HELP - How can I recover deleted file?

This is a discussion on HELP - How can I recover deleted file? within the Linux Programming forums, part of the Platform Specific Boards category; Hi, I made a serious mistake, typed a space before '*" accidently when using the "rm" comman - the entire ...

  1. #1
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    HELP - How can I recover deleted file?

    Hi,
    I made a serious mistake, typed a space before '*" accidently when using the "rm" comman - the entire directory got deleted - lost some really important files. - 6 months work!!

    Please if anyone knows anyway to recover the files I'd be incredibly thankful.

    I am running RedHat 7.2 - (ext3)

    I looked through google and found "tct" (http://www.fish.com/security/tct or http://www.porcupine.org/forensics/tct.html) - but I tried this and while "unrm" works (but it only took 15 mins when its meant to take prob hour or so) the output file generated can't be opened. I keep getting I/O error.

    Anyway so is there any other way anyone knows to recover deleted files.

    thanks
    Last edited by brett; 09-25-2003 at 04:23 PM.

  2. #2
    Obsessed with C chrismiceli's Avatar
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    might want to try this if you can, I think it works on ext3 fs's, redhat uses that one I think.

    http://recover.sourceforge.net
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  3. #3
    twm
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    >Please if anyone knows anyway to recover the files I'd be incredibly thankful.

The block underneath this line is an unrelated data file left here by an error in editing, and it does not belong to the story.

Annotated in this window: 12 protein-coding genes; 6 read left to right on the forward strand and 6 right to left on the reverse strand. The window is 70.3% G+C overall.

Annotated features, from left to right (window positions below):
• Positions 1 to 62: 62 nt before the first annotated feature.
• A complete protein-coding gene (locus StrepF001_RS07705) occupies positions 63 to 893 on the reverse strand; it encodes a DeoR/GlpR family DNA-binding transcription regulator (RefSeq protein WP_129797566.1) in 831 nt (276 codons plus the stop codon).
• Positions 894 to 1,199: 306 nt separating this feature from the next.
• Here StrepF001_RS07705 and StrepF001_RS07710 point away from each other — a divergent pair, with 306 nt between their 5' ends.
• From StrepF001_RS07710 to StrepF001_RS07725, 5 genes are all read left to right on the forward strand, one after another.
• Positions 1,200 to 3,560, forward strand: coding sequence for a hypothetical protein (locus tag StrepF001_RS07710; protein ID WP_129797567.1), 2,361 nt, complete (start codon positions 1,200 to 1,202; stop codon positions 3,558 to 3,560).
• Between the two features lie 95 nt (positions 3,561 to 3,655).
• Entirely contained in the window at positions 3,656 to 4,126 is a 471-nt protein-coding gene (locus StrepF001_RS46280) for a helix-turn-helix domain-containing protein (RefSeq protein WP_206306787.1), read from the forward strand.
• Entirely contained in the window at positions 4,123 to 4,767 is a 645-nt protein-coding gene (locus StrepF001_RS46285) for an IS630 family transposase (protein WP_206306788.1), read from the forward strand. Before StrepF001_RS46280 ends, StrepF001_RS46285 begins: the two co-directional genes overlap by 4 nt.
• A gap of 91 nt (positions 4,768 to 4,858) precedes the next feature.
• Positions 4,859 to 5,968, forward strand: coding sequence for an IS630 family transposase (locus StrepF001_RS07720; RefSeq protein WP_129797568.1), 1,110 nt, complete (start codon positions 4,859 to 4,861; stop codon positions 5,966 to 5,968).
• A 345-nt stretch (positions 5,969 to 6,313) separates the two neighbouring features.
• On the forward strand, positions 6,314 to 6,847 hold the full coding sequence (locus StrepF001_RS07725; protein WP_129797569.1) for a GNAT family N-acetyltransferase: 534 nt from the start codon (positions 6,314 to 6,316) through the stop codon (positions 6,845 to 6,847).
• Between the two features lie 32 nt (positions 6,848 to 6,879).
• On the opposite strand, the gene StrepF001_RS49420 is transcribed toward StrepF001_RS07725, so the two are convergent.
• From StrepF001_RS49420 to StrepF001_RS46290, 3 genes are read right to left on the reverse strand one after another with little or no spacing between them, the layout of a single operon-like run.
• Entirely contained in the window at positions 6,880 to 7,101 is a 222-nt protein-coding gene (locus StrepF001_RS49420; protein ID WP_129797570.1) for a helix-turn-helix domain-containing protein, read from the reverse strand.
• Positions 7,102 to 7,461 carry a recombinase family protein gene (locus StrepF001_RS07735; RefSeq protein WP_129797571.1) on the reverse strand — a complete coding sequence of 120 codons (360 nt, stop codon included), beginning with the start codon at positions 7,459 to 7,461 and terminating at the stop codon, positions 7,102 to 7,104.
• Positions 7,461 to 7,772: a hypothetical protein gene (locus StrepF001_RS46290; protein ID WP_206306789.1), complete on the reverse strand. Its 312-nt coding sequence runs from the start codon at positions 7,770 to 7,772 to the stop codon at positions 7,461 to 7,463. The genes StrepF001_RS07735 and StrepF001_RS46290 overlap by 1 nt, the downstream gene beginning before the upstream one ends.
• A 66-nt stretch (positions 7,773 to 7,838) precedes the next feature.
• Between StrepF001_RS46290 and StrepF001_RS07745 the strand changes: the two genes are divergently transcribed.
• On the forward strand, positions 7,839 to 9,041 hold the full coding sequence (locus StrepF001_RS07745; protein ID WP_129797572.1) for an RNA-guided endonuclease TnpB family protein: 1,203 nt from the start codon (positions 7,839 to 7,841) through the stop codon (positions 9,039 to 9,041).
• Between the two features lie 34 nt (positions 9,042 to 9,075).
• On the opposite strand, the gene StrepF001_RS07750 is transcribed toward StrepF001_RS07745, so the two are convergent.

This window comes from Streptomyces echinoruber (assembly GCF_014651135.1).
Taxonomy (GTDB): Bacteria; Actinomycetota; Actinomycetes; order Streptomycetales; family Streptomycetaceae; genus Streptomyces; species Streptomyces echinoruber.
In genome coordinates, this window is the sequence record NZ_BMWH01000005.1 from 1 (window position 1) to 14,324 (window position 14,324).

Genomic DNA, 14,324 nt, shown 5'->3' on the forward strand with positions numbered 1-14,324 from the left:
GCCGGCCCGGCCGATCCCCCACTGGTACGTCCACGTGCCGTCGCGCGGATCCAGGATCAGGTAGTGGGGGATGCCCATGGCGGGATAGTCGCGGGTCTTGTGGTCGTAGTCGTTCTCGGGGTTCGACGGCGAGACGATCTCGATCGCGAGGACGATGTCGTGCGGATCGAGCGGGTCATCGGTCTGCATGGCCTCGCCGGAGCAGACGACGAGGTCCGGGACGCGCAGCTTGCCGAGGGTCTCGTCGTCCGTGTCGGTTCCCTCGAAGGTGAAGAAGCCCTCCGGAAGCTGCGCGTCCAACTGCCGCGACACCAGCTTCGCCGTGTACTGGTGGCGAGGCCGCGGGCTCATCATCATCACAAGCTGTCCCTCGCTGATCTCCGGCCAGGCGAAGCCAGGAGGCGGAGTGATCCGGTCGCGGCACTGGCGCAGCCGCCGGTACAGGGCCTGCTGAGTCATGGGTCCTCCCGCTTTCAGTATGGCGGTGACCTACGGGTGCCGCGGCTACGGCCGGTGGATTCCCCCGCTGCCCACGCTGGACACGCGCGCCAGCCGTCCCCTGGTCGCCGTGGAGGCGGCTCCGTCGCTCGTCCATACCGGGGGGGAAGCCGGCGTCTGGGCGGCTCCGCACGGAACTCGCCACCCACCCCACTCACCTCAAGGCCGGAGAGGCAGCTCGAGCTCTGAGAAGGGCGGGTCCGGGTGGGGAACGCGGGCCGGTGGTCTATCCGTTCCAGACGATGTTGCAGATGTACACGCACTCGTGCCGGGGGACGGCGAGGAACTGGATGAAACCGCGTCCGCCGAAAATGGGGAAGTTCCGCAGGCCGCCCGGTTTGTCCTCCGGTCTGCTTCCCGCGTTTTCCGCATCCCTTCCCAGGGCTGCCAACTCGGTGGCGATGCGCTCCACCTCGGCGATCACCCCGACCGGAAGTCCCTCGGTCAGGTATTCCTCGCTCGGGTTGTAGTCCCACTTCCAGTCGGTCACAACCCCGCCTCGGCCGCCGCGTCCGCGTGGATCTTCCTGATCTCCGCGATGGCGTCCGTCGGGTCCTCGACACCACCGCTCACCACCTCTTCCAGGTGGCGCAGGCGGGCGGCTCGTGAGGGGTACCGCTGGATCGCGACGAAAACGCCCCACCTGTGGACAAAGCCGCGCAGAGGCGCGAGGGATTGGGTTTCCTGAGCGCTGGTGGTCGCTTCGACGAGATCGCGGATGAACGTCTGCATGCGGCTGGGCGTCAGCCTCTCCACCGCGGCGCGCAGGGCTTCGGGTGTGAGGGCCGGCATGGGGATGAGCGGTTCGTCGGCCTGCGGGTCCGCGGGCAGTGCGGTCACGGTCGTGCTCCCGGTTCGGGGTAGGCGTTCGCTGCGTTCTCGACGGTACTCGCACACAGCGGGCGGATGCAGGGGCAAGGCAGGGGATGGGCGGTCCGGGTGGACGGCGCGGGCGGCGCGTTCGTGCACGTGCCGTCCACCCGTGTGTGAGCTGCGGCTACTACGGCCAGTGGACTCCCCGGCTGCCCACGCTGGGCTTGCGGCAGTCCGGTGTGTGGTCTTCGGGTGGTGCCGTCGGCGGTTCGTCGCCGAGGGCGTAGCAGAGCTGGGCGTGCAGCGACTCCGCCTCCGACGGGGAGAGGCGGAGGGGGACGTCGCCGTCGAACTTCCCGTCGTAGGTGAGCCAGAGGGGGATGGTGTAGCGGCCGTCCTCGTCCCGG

You can't. The UNIX filesystem uses a free list of disk blocks that aren't in use. When you remove a file, the directory entry is removed and the inode is added to the free list of inodes (if there aren't any links to the file) and the datablocks to the free list. Since UNIX is a multitasking system, by the time you start wanting the file back, somebody else is probably using the blocks you told the system you didn't need anymore. So...if you don't have backups, you have my condolences.

    p.s. Be more careful next time. For example, create an alias or remember to use the -i option to rm. That way you'll be prompted before anything is actually removed. It's a nice hedge against disaster that I highly recommend. Say you have that alias:

    alias srm 'rm -i \!*'

    If you really really want to snuff out everything, you can pipe through the yes program that will answer the constant prompts:

    % yes | del *
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    If it was a text files you might be able to get some data back by looking at data in dev/hda1(or the device you deleted the file from) You will probably have to use some combination of dd to do this.

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    You could also have an alias that will move your "rm" arguments into /tmp or any directory that you may want to use as your recycle bin.

    But don't fotget to clean this directory sometimes. I recomend a cronjob that will archive your bin every day and another one that will delete archives older than a certain amount of days/weeks.

    You could also have a cronjob that make a backup of all your files every day/week so you could recover from that kind of mistake.

    A good habit is to make backup of your work or at least use some tools to do it for you...

    Cheers,
    Twisgabak

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    I remember the time when I decided to delete the folder that held my Windows partition. I hadn't realized that the partition was still mounted. I hit Cntrl + C as soon as I realized what was happening. Everything seemed to be fine when I logged onto Windows because I had originally hibernated the computer (everything was reloaded from the hard drive). When I restarted from a fresh boot, I got a message saying ntoskrnl was missing!

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